Italian-American actress Livia De Paolis is a force to be reckoned with. In addition to acting, Paolis is a true multi-hyphenate; obsessed with immersing herself into every aspect of filmmaking as she produces and directs as well. To put it bluntly: Paolis is someone who embodies what it means to be a film lover.
Paolis’ latest project is The Lost Girls, a film adaptation of the 2001 novel that was initially inspired by the classic tale of Peter Pan everyone thinks they are familiar with. In The Lost Girls, Paolis zeroes in on what it means to be a daughter, a mother, and a woman in a world where so many give up their dreams and desires to benefit a patriarchal society. In the film, Paolis wears three hats — director, producer, and screenwriter — ensuring that her fingertips and influence are all over the film. The film’s themes, which explore trauma and family, are some that required a deft touch while still highlighting the issues of the original classic tale which was drenched in romanticism.
Schön! chats with Paolis about her latest project, what it means to revisit a classic story and turn it on its head and more.
This film is very much a feminist retelling. It follows four generations of Darling women, so it’s a mixture of a coming-of-age story while also honouring the lives of women. Did you think about your relationships with other women — their dreams and desires that are sometimes thwarted by men — while making it?
Definitely. When I first read the novel by Laurie Fox I started to re-examine my past relationships with the young men I had dated and was dating at the time and realized how none of those relationships had been based on a real sense of equality. That kind of shifted my perspective on men and on how I wanted to relate to them. During the process of writing the script, I then started re-examining my relationship with my mother and her own relationships both with men and with her own mother. I had to consider how my Italian grandmother lived the majority of her life in a country where women were not allowed to vote and my own mother was also born in a country where women were not allowed to vote.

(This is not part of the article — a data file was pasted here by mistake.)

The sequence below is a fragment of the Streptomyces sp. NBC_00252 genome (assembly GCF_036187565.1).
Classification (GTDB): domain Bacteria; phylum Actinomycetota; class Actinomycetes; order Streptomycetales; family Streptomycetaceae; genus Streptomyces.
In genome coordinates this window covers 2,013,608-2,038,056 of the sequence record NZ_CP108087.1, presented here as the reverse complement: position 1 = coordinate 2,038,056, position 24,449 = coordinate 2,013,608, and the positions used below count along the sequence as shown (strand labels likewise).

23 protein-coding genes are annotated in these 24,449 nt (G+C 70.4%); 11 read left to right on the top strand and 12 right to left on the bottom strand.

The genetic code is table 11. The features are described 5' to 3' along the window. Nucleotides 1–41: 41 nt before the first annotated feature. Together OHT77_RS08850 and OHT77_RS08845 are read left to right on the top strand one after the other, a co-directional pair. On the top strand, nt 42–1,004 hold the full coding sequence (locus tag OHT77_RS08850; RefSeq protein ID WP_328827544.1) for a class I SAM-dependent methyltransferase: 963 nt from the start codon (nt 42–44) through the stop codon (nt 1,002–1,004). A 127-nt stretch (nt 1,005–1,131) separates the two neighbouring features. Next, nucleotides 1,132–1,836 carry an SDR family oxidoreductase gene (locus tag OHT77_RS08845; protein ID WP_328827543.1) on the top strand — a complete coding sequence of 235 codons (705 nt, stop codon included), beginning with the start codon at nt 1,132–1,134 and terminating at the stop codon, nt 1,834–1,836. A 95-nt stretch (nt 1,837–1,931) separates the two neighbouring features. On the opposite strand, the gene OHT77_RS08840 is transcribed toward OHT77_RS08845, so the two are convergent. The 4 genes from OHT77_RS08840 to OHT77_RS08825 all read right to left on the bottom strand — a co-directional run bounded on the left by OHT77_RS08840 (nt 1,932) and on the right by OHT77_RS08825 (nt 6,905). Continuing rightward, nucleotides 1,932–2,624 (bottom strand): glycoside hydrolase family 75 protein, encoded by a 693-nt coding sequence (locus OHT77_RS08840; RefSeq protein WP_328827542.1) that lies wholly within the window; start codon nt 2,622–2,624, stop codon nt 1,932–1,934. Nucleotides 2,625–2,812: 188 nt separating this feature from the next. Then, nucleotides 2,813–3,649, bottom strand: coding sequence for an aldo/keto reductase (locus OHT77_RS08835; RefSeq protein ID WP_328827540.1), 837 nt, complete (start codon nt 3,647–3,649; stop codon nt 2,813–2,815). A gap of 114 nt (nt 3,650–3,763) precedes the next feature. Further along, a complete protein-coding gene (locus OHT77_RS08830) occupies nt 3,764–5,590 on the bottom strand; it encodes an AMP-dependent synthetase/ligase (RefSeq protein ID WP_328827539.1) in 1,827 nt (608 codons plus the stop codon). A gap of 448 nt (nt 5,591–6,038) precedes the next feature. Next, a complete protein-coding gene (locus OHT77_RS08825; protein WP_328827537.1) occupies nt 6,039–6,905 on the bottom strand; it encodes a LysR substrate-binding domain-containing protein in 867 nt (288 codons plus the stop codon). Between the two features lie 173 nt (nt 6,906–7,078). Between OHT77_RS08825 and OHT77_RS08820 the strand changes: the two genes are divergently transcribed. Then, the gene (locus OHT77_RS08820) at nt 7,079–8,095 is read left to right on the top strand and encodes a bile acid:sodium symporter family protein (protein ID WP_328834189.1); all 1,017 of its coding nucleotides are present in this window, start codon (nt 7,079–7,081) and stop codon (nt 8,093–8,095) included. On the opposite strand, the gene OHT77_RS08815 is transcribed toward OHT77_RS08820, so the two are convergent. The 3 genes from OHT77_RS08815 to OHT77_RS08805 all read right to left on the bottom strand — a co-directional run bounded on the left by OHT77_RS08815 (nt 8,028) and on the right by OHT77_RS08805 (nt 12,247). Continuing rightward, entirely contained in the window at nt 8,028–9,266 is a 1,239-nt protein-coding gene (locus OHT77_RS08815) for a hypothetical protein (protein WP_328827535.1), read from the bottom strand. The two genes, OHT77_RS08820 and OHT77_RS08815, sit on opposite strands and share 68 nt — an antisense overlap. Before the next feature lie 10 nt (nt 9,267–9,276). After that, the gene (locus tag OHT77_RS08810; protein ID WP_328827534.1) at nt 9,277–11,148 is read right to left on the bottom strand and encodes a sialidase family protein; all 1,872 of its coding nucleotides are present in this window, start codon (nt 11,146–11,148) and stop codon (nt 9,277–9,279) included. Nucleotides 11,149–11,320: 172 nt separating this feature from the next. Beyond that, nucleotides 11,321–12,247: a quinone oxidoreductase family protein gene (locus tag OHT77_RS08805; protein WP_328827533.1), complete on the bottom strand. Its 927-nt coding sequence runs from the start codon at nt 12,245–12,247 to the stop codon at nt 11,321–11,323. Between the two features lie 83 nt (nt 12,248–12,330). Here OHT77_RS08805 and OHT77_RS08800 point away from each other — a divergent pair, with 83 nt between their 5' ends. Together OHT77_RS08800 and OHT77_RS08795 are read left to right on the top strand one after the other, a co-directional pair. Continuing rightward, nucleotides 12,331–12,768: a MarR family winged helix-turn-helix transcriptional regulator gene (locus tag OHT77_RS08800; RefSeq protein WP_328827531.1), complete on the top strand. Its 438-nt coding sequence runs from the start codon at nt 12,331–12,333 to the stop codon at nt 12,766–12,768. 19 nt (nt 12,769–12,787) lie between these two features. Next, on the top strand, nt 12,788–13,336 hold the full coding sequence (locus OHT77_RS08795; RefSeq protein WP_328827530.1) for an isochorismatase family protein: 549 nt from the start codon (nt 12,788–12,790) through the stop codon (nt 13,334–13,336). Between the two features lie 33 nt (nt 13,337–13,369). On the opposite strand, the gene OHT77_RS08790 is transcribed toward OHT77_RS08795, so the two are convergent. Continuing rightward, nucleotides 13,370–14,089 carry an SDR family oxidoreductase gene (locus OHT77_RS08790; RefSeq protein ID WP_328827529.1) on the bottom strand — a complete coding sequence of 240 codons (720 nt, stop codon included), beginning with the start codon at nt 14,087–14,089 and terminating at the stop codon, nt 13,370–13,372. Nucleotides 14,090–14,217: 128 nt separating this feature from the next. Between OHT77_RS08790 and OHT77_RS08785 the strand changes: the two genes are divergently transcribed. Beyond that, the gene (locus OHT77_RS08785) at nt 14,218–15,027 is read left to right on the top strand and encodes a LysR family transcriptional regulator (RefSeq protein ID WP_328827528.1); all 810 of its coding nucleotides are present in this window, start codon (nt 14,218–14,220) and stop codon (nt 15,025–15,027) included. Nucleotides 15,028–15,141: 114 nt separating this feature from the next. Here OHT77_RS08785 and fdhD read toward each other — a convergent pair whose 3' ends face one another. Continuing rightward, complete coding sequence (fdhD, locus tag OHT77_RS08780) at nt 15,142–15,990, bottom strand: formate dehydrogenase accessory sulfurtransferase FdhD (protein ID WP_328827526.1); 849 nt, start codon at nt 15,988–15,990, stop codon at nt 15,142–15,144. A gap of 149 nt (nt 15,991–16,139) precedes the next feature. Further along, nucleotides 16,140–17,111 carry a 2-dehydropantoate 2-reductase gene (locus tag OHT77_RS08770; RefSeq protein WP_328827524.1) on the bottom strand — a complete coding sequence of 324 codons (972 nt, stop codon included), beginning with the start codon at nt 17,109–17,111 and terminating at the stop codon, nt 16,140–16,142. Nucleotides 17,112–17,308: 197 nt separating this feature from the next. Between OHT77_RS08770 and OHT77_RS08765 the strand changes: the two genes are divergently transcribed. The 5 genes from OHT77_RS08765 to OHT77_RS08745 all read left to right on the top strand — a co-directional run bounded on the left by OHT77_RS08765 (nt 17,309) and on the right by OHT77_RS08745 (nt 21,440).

While none of the women in my family were feminists, I am sure that living is such strong patriarchal culture must have inevitably determined a lot of their choices and probably also their sense of worth. I can say that in the writing of this film I definitely understood some of my mother’s choices much better and I also kind of understood some of my own choices from a different perspective. The process of re-examining my own female lineage has been a wondrous journey, it’s been essential in my own development as a woman and I hope the film will inspire other women to do the same – to look at their mothers and grandmothers and see what’s been passed on and how the women they are today are intertwined in different ways to the women that have come before them and also will be inevitably intertwined with the future generations.
The themes that are explored throughout the film are trauma, imagination versus reality, and coming of age. What was it like to explore those on-screen?
As the protagonist’s quest is primarily internal, one of the great challenges of the movie is to picture her inner feelings through images, as in a dream, in the aim to bring the audience into that other dimension where we can somehow visualize what we cannot see. My effort has been in trying to bring some aspects of the subconscious into a visible form and I think the movie is best received when the audience is able to perceive the metaphorical language I used in the film, of which the actual Peter Pan story offers such rich territory. This approach was very clear to me from the beginning and it was amazing to work with these ideas both from a technical standpoint and with the actors.